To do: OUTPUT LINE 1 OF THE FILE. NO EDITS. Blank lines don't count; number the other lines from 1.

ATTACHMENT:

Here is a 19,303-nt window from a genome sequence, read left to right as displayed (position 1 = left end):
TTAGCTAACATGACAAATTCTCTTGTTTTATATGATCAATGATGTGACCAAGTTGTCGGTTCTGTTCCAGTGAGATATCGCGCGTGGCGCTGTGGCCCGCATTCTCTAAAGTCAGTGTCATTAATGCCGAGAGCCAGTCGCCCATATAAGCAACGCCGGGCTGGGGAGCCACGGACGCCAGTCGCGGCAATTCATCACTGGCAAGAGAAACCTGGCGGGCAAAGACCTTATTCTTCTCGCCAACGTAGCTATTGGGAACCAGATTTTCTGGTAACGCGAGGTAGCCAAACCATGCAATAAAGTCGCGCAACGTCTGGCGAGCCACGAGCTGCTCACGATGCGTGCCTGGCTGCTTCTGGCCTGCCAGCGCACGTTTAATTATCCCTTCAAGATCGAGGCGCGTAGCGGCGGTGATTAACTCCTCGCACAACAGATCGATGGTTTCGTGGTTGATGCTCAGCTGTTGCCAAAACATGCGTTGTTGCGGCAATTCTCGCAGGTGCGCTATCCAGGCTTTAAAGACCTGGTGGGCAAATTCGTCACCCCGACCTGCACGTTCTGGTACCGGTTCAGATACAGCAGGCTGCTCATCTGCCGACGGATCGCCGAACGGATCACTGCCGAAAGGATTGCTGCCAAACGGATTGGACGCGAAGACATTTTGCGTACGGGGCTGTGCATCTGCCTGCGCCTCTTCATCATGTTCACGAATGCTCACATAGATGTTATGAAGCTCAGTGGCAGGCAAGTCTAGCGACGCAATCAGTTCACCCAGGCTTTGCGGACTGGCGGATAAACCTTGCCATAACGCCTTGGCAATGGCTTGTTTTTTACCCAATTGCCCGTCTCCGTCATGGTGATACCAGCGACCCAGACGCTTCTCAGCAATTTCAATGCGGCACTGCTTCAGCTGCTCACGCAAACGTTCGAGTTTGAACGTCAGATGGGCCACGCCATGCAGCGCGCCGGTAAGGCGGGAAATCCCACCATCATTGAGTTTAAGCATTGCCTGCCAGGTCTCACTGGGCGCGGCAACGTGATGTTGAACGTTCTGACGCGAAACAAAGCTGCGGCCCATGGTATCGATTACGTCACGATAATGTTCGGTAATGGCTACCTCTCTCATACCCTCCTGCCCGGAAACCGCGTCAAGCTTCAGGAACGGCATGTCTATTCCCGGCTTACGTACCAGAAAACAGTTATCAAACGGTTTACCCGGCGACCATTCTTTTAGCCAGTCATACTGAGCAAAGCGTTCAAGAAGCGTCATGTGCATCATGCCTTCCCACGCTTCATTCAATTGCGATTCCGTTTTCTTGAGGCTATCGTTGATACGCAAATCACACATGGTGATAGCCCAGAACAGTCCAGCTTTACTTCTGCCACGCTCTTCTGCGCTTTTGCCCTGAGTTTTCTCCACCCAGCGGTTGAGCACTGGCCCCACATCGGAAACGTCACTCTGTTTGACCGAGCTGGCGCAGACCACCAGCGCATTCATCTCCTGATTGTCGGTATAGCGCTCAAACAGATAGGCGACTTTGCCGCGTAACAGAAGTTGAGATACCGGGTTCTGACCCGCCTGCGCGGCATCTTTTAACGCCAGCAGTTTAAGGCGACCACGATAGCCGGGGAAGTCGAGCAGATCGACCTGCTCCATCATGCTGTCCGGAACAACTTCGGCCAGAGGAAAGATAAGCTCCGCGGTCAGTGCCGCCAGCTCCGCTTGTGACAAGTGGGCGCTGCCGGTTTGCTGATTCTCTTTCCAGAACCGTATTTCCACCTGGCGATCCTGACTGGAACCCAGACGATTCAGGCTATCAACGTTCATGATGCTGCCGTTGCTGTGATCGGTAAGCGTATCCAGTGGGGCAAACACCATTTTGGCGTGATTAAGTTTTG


Here is a 19,303-nt window from a genome sequence, read left to right as displayed (position 1 = left end):